Linguistic variables & their ranges

Fuzzy logic for Dirtiness &Type of dirt input

Linguistic variable: Dirtiness, D
Linguistic value Notation Numerical range
Small S [0.00, 50.00]
Medium M [0.00, 100.00]
Large L [50.00, 150.00]

Linguistic variable: Type of dirt, TD
Linguistic value Notation Numerical range
Not greasy NG [0.00, 50.00]
Medium M [0.00, 100.00]
Greasy G [50.00, 150.00]

Rules

The decision making capabilities of a fuzzy controller are codified in a set of rules. In general, the rules are intuitive and easy to understand, since they are qualitative statements written in English like if-then sentences. Rules for our washing machine controller are derived from common sense, data taken from typical home use, and experimentation in a controlled environment. A typical intuitive rule is as follows:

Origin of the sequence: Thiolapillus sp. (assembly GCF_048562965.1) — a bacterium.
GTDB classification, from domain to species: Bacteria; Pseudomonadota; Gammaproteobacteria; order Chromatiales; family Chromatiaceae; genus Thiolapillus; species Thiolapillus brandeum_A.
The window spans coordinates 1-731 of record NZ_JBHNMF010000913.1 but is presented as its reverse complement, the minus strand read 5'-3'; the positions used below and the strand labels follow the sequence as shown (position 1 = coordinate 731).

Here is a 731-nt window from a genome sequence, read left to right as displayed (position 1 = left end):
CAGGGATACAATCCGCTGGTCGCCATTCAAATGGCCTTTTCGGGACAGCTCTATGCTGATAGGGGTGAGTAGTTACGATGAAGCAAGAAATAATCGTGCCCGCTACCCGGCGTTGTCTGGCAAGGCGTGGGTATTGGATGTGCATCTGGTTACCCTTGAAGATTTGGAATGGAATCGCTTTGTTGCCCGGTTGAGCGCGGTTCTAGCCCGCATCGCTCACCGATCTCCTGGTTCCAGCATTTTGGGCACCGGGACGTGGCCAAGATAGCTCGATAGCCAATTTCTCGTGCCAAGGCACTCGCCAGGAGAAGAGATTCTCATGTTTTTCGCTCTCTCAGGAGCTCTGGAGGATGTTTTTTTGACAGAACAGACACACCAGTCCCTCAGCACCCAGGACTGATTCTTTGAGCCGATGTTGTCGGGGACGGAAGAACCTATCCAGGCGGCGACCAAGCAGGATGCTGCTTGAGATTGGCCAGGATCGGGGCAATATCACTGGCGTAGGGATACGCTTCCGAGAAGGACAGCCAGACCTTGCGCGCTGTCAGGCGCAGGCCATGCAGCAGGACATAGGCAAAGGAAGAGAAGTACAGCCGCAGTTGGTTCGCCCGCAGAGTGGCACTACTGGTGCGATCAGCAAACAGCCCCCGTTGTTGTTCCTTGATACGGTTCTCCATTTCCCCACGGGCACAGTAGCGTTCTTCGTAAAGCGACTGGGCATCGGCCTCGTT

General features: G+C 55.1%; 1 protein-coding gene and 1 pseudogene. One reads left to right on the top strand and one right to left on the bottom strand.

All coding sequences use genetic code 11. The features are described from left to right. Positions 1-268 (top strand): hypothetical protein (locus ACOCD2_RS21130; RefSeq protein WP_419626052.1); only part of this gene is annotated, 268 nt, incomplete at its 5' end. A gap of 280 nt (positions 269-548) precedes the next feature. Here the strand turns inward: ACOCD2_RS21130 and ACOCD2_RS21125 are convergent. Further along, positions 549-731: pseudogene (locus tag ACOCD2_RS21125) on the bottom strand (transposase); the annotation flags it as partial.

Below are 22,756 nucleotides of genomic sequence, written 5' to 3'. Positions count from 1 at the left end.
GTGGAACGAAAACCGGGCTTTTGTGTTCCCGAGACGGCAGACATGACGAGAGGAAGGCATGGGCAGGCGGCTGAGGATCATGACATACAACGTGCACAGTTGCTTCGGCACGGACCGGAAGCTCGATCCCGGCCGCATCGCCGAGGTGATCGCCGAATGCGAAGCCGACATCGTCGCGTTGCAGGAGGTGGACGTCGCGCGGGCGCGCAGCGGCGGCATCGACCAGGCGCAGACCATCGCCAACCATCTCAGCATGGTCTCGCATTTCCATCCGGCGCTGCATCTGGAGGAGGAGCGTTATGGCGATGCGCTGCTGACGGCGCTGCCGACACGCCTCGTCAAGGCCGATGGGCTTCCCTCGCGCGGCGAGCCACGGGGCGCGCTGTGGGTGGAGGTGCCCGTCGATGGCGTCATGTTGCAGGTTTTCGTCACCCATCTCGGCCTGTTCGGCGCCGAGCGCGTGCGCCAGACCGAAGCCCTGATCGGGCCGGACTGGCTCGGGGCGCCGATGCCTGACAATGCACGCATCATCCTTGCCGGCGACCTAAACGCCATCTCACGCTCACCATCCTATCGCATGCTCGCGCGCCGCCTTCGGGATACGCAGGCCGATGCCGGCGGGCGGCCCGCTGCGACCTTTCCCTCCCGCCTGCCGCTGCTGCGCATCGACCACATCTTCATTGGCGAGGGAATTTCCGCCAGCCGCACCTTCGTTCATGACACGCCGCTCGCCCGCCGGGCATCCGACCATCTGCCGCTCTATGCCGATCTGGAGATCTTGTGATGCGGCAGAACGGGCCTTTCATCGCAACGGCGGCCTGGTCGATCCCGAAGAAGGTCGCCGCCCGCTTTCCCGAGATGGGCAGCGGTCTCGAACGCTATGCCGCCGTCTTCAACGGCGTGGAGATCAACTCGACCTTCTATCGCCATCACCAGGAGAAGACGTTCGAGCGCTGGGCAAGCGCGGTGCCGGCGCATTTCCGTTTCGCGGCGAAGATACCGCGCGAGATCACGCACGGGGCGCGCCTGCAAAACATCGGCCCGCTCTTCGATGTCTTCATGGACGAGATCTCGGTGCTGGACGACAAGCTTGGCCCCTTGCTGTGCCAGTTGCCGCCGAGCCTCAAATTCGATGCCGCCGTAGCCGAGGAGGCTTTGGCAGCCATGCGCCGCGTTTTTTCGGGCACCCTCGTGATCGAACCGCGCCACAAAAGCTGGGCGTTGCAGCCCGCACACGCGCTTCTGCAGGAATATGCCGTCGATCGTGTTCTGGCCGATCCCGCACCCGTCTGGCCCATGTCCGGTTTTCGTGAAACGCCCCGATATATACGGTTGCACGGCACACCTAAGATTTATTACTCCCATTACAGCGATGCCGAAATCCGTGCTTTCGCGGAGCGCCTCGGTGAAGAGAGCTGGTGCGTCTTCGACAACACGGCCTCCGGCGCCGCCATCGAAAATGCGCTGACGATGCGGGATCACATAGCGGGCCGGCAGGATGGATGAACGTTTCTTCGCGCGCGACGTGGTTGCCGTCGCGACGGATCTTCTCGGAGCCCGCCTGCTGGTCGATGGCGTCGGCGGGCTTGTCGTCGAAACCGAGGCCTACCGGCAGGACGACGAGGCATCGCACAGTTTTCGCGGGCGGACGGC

The rule table


Rule

D

TD

Wash time


1

S

NG

VS


2

M

NG

S


3

L

NG

L


4

S

M

S


5

M

M

M


6

L

M

L


7

S

G

M


8

M

G

L


9

L

G

VL


10

S

NG

VS


11

S

M

S


12

S

G

M


13

M

NG

S


14

M

M

M


15

M

G

L


16

L

NG

L


17

L

M

L


18

L

G

VL


19

S

NG

VS


20

M

M

M


21

L

G

VL


Saturday, July 21, 2007

How Fuzzy Logic is Applied

Fuzzy logic usually uses IF/THEN rules, or constructs that are equivalent, such as fuzzy associative matrices.

Rules are usually expressed in the form:
IF variable IS set THEN action

For example, an extremely simple temperature regulator that uses a fan might look like this: